I John 3:18

All original content copyright Jessica Nicole Schafer, 2007-2016.

Monday, January 18, 2016

Sharing Our Grief.

I had recently turned twenty-seven when I lived through what would forever alter my life. 
My Momma, unexpectedly, out of nowhere, having just beat cancer, died from other causes.
She was fifty-five years old. 
What a loss to this universe. 

An emptiness now looms over our family as we continue on without her, one we cannot ignore. 

Grief is such a weird thing. I think it is a lot like love...we can't explain it, but we know it's there.  We can't define it.

It hit me the other day that our dog had been in our sweet son's life longer than my Momma had the chance to be.  That angers me so much. That is not fair, and I'll never be okay with that.  

Our son is eleven years old now, and I love that he remembers bits and pieces of her.  But oh, what spoiled rotten-ness he's missed out on from her!
The other day we sat down for family movie night,  and he was so excited for me to watch a movie that he absolutely loves. He kept telling me how he knew I'd love it. He knew I'd love one of the main characters in it, he just knew it! 
A little bit into the movie, I noticed the girl he was speaking of...she had lost her Momma at a young age.  Halfway through the movie, it hit me...our son is absolutely conscious of the fact that I do not have my Momma in my life anymore.  He is sensitive to it, and he gets it.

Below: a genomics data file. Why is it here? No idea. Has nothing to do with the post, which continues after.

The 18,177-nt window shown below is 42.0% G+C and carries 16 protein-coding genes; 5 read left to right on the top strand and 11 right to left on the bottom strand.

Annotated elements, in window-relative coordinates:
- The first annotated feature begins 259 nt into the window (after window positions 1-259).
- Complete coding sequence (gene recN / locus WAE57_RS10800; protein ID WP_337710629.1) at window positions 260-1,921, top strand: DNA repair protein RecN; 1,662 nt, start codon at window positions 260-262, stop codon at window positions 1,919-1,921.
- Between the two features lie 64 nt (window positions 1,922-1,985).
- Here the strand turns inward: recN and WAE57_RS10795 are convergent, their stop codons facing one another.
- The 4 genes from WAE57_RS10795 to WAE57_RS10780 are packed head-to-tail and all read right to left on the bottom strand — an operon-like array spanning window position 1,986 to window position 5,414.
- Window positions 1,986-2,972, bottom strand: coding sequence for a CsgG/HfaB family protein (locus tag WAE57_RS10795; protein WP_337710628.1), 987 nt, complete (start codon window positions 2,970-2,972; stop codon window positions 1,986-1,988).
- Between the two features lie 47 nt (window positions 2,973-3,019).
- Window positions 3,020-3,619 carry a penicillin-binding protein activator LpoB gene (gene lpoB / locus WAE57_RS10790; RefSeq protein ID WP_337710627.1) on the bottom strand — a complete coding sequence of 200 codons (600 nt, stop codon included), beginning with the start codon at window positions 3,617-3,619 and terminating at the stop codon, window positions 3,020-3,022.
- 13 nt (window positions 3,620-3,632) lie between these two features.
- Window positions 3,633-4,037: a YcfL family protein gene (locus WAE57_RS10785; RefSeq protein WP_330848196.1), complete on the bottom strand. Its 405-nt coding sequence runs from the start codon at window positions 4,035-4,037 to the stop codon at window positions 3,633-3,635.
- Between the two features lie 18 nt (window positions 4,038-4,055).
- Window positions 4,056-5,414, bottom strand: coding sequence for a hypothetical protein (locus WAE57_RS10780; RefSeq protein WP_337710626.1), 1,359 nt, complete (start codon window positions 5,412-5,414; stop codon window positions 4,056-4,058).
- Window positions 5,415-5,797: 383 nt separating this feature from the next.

It is a horrible thing to live with, it is something I am all too familiar with.  So often I want to hear her voice, ask her a question about being a Momma, ask her about her history or my history, hang out with her, have her babysit for us, or all the things that would be happening if she were here, etc., etc.
It was weird and beautiful to understand that in his little eleven-year-old way, he is aware and sensitive of my reality. Understanding that he understands deeply moved me.
It breaks my heart. 
Yet it strangely warms me to know he was trying to speak to my grief, in a way only he knows how.
As much as I write about living with the absence of my Momma, I don't necessarily talk about it that much here at home. It's a hard thing to do, isn't it?  Speaking about our grief is not easy. To just start talking about this woman, this Mother, this amazing human that I miss so much...It's hard to do without bursting into tears. But that doesn't mean I don't need to do it.  My husband needs me to do that, and our son needs me to do that.  I need me to do that.
It is a disservice to our family if I do not speak candidly about the grief I carry day in and day out.
*It is not lost on me that one day our sweet boy may very well be leaning on my writings to cope with my loss.*
May we remember that just as we cannot live this life alone, we cannot grieve alone. May we remember that our grief, as hard as it is to live with and talk about, is not to be ignored.
There's not a platitude, or positive thought, or positive verse, that can take the place of the grief you live with...if so, that would make love and grief pretty cheap. And they are not...they are priceless.  May we speak of our grief, may we share our grief with our loved ones.
*May we remember that sharing our tears over the grief of losing someone so very dear to us is one of the holiest things we can ever do.*
Because life and love and grief affect us all...even an eleven year old little boy.

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